Australia of Europe

In the morning hours of Saturday here in the States, Australia backed up his popular victory in the Epsom Derby with an easy win in the Irish Derby. It should be noted that the feat of sweeping the Epsom Derby and Irish Derby has only been completed five times in the last twenty years, as the beautifully bred son of Galileo and Ouija Board joined only his sire, Sinndar, High Chaparral, and Camelot to become dual Derby winners in England and Ireland in recent years. That is the good news. Unfortunately, only four other colts came to The Curragh to test the heavy favorite, so he was expected to handle the test without being put out greatly. Sure enough, he did with very little encouragement needed from his rider Joseph O’Brien. While things will only get tougher from here on out for Australia, he still looks to be any kind. After the Irish Derby, we just don’t know for sure, as the rest of the field was that unchallenging. Having said that, he looked to have all kinds of speed in reserve down the lane, and there is a reason to believe that he can compete with the best older turf horses in the world, just as both his mother and father did in their heyday.

Riposte Repositioned

Speaking of turf horses with a big future, how about the four-year-old filly, Riposte? A lightly raced group 2 winner in her native England, the daughter of Dansili was transplanted to the United States over the winter and joined the barn of Hall of Fame trainer, Bill Mott. I watched intently as the good looking Juddmonte runner ran in consecutive nine furlong races at Gulfstream, Tampa Bay, and Keeneland to begin her American career. With little or no pace in front of her, she ran well in all three, but was defeated each time. Since then Mott has returned her to the distance running that she was familiar with back in Europe, and the results have been most promising. First in the Grade 2 Sheepshead Bay, at the extended distance of 11 furlongs, Riposte made every pole a winning one on the way to a facile score. Even more impressive to me was Saturday’s run. Facing the top class mare, Tannery, in Saturday’s New York Stakes, Riposte stalked the early lead from fourth, before demonstrating a big turn of foot on the far turn to gain the lead. Tannery was close and coming, but there would be no catching the younger filly down the stretch, and she easily maintained her more than one length advantage all the way to the wire. Tannery was much the best in the 1 ¼ mile, Grade 2 affair, but this one was all about the winner. My guess is these two consecutive stakes wins at Belmont could be just the beginning for this talented filly.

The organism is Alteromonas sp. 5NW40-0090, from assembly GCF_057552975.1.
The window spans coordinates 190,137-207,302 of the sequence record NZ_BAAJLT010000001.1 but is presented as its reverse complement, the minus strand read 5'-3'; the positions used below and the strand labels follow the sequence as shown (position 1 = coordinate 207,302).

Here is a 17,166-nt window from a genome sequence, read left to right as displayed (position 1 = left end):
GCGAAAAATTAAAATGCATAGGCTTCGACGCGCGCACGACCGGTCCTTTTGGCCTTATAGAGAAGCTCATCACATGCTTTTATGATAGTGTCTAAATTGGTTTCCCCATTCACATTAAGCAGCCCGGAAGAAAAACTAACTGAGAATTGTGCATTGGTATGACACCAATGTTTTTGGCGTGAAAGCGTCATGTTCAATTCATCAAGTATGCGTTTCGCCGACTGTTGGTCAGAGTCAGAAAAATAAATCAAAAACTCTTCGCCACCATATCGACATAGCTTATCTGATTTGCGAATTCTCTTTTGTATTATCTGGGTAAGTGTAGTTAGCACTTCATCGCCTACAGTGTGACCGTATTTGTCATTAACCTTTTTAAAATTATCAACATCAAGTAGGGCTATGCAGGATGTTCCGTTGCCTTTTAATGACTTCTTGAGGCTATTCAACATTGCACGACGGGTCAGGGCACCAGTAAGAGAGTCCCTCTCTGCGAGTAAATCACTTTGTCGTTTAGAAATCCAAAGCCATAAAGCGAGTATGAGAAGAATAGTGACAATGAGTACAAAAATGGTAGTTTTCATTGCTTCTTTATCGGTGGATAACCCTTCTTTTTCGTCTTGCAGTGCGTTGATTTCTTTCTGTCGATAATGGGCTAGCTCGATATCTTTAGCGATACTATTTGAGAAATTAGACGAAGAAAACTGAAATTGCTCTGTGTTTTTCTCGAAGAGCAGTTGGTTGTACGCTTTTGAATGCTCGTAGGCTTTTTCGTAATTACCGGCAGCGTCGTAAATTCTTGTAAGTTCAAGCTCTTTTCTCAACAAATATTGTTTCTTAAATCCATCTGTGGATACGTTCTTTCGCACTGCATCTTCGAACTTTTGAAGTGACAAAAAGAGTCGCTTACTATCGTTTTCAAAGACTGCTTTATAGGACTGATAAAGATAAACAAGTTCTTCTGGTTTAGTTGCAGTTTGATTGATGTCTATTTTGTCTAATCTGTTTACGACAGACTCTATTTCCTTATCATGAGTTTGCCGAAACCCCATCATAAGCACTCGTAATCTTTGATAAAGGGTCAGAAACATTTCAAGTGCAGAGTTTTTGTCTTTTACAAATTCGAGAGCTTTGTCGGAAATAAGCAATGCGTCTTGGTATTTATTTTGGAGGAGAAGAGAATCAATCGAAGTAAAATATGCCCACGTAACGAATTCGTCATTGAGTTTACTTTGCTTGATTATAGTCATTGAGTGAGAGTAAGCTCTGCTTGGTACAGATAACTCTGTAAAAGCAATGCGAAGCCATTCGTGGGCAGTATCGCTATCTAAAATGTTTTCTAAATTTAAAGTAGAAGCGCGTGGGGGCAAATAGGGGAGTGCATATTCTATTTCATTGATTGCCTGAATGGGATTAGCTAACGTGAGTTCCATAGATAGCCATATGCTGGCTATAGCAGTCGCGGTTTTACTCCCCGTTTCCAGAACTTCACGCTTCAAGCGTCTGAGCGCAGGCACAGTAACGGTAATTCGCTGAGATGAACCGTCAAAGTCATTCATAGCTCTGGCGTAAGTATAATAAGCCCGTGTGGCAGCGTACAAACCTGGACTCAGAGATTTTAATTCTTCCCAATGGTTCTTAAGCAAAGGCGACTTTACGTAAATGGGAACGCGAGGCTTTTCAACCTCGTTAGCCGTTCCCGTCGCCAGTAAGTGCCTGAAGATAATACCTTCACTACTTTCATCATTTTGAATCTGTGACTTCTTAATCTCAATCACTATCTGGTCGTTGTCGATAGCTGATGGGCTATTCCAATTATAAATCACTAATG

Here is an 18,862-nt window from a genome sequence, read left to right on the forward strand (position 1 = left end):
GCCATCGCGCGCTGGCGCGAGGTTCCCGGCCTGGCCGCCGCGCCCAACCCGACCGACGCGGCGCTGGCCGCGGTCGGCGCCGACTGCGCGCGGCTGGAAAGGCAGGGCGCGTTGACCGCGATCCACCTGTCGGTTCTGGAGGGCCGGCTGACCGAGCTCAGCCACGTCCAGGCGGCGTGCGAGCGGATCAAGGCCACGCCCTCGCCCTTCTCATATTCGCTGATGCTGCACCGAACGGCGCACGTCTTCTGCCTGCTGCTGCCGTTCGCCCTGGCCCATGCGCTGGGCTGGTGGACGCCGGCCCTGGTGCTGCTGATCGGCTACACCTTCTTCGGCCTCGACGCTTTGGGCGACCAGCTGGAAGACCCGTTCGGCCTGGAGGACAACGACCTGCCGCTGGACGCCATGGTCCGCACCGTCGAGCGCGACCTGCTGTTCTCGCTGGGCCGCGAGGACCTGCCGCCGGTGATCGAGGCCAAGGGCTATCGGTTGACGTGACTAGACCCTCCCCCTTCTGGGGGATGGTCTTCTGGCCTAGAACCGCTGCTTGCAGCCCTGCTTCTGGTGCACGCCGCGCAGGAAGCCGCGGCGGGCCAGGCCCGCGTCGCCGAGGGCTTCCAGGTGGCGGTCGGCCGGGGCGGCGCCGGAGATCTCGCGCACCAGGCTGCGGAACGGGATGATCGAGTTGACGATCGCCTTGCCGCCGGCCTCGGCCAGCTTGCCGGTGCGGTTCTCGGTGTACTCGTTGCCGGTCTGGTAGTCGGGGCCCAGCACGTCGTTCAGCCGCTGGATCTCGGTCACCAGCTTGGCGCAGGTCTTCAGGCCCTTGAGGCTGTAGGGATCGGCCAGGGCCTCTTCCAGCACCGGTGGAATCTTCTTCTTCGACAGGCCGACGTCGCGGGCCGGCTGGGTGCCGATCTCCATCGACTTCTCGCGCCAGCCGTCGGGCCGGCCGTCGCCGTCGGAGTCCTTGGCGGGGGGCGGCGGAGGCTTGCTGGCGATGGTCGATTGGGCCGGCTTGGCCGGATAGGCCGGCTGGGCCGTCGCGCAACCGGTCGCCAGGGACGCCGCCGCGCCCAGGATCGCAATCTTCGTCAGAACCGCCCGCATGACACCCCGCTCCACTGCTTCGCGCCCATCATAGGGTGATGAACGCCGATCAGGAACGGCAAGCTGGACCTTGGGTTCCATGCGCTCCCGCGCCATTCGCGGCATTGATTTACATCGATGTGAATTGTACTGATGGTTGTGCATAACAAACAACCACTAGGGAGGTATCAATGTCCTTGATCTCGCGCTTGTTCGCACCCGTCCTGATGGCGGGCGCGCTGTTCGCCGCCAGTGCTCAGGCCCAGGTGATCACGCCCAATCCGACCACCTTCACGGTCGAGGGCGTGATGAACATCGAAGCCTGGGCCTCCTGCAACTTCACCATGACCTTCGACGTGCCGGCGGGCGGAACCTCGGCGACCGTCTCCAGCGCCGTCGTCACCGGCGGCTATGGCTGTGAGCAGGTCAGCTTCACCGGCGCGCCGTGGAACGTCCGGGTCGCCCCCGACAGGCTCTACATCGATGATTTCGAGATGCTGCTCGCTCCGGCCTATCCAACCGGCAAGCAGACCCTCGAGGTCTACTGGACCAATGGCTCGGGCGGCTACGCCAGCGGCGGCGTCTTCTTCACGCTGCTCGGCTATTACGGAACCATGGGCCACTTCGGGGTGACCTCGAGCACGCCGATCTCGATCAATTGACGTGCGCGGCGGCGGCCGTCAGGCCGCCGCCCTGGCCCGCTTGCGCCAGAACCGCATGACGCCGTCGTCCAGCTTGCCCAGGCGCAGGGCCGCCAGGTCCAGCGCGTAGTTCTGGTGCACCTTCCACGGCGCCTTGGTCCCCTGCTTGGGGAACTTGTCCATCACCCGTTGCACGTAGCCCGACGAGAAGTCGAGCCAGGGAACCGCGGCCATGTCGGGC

Broodmare of the Year?

Taking an early look at the title of best Broodmare of the Year, serious consideration should be given to the 13-year-old daughter of French Deputy, Champagne Royale. A winner of 4-of-11 lifetime, including three allowance wins at Hastings Park, the gray mare is having a breakout year as a broodmare thanks to two of her sons. Yesterday, as mentioned above, Majestic Harbor scored by far the biggest victory of his career in the Gold Cup, but the six-year-old is not the only grade 1 winner in 2014 for Champagne Royale. Majestic Harbor’s younger half-brother just happens to be one of my favorite sophomores out there, Danza. The son of Street Boss is currently on hiatus, but remember in only his fourth and fifth starts of his career, he impressively won the Grade 1 Arkansas Derby, before running a troubled third in the Kentucky Derby. I maintain the belief that Danza is on the short list of most talented horses of his foal crop. If he can make it back in training sometime soon, there is reason to believe he could make it all the way to the Breeders’ Cup Classic on November 1. With Majestic Harbor well on his way after taking yesterday’s ‘Win and You’re In’, don’t be surprised to see two sons of the successful young broodmare, Champagne Royal, line up in America’s richest race, and that would certainly be the stuff of a potential broodmare title.


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Older Comments about From the Eighth Pole to the Wire - 6/30/14...

You beat me to the punch in regards to Champagne Royale ;-) What a year she's having as a broodmare!
Wildcat Red is awesome!Go Red!
Sorry, they were full brothers, not half brothers.
Though it wasn't in the Classic, the rarity of brother-against-brother did occur in the 2008 BC Dirt Mile, involving Slew's Tizzy and Slew's Tiznow.
I am not readily recalling it, Matt. I do remember full brothers, Tiznow and Budroyale doing well in the Classic in three consecutive years, but not in the same edition.
Brothers competing against each other in the Classic, that would be cool. Has that ever happened before, Brian?